These simple-to-make cakes are popular in Indonesia, especially during Ramadan as part of a fast-breaking spread. Cantik means “pretty” in Bahasa and manis means “sweet”, although they are not so sweet as the name might suggest. Their prettiness comes from the deployment of pink and green dyed sago pearls, which you can easily find an Asian grocer.
- 125 g coloured sago
- 40 g mung bean starch
- 100 ml water
- 110 g (½ cup) caster sugar
- 400 ml coconut milk
- 1½ tsp vanilla extract
- ¼ tsp salt
Oven temperatures are for conventional; if using fan-forced (convection), reduce the temperature by 20˚C. | We use Australian tablespoons and cups: 1 teaspoon equals 5 ml; 1 tablespoon equals 20 ml; 1 cup equals 250 ml. | All herbs are fresh (unless specified) and cups are lightly packed. | All vegetables are medium size and peeled, unless specified. | All eggs are 55-60 g, unless specified.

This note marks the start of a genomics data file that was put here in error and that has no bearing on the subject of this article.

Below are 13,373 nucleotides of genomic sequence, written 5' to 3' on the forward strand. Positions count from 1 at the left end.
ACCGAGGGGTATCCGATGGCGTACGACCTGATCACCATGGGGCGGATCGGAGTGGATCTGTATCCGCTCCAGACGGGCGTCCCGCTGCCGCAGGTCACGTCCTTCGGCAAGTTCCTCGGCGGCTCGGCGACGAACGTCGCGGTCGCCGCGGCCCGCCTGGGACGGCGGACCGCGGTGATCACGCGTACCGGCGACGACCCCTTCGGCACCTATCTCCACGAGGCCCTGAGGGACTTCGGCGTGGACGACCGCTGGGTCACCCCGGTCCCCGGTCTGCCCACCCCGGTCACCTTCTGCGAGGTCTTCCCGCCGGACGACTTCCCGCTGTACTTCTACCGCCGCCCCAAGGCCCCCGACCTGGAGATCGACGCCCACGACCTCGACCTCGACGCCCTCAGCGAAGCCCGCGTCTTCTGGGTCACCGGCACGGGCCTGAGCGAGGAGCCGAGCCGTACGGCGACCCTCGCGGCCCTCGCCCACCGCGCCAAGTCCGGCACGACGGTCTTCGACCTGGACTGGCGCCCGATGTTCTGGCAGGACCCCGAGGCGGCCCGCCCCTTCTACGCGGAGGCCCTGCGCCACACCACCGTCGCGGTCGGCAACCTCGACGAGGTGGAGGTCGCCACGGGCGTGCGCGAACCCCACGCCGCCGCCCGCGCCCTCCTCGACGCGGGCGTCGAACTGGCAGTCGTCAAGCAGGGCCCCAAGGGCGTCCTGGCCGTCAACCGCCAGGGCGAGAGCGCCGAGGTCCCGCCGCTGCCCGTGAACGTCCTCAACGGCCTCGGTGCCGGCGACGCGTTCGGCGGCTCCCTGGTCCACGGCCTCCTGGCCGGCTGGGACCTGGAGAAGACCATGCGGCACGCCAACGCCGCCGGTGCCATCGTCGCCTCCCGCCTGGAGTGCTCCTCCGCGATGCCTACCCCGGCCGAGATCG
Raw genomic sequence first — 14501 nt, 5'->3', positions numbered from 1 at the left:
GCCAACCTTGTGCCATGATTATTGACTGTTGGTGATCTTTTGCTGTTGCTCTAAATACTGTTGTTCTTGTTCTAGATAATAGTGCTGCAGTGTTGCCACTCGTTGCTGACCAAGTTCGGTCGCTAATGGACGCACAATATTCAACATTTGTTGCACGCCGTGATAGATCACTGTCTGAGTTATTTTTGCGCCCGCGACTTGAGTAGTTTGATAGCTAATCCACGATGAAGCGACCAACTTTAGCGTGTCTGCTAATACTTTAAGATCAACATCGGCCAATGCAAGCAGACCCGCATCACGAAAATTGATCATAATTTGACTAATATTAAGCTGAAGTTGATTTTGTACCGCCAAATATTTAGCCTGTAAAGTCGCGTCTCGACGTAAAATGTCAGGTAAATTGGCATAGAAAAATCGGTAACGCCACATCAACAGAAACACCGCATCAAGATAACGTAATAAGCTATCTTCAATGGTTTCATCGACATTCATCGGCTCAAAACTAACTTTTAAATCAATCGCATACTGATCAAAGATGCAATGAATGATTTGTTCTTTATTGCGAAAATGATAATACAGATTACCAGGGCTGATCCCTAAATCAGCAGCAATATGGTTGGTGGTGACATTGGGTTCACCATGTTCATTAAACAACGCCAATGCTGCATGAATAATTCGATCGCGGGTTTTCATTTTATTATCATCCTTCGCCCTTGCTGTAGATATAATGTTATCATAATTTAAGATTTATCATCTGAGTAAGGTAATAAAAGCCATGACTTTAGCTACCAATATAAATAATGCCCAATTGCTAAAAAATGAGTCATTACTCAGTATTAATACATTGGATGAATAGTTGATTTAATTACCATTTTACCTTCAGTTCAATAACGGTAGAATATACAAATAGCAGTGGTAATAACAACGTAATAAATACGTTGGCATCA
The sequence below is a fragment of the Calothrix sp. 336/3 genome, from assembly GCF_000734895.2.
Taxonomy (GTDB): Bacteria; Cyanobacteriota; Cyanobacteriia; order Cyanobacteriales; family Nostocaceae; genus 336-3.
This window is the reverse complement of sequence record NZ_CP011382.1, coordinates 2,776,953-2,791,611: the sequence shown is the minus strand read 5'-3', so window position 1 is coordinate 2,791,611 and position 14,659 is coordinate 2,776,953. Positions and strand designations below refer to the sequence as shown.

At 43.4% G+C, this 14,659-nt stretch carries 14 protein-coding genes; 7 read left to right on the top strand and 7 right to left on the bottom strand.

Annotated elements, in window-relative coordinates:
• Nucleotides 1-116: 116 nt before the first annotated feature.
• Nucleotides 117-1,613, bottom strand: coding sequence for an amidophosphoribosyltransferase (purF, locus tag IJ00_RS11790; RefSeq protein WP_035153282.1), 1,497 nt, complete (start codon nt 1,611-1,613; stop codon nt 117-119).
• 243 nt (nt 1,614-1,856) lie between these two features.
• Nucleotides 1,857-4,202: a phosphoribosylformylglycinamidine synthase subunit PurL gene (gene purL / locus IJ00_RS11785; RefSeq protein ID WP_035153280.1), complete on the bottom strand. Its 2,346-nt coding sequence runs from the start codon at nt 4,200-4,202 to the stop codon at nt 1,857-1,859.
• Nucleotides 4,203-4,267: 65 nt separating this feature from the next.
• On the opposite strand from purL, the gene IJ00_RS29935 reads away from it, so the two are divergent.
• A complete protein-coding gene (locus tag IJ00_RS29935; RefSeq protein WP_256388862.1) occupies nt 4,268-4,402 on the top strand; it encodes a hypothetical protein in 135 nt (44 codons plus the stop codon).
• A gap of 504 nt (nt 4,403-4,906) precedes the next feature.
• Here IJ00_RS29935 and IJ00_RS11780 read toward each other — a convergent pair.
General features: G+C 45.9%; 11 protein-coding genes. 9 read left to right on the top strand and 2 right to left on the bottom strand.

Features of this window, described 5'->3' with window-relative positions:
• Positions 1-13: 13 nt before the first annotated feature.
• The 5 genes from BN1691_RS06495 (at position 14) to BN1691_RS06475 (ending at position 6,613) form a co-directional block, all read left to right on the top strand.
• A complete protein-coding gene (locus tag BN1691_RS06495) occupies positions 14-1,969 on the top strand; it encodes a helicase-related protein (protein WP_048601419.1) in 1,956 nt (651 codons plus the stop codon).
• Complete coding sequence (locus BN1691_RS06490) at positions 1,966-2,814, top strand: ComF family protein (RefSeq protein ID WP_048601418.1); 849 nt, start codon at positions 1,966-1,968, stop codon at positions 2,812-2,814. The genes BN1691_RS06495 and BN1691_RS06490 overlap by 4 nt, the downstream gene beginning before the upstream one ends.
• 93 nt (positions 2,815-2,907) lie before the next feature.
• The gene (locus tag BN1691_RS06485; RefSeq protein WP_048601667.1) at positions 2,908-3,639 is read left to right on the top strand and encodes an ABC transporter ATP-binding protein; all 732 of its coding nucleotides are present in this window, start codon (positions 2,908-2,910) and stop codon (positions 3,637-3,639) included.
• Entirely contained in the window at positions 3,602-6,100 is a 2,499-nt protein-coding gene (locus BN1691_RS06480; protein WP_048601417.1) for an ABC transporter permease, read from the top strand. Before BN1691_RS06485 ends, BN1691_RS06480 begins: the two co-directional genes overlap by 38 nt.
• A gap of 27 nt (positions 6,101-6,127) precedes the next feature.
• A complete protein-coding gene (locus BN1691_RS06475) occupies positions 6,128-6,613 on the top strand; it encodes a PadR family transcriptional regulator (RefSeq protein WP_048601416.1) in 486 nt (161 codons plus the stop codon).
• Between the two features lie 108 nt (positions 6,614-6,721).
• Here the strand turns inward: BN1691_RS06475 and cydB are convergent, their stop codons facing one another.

Setting time 1 hour and 30 minutes
Cook the sago in a saucepan of simmering water for 20 minutes or until translucent then drain well.
Combine the mung bean starch with the water and stir to form a smooth paste.
Combine the sugar and coconut milk in a saucepan and slowly bring to a simmer, stirring to dissolve the sugar.
Whisking constantly, add the starch mixture and cook over medium heat for 1-2 minutes or until the mixture simmers and becomes very thick.
Whisk in the vanilla and salt then stir in the drained sago to combine well.
Divide mixture among 6 x 150 ml lightly oiled moulds, smoothing the tops.
Cover each with plastic wrap and stand at room temperature until set.
Turn out onto plates to serve.
Photography, styling and food preparation by china squirrel.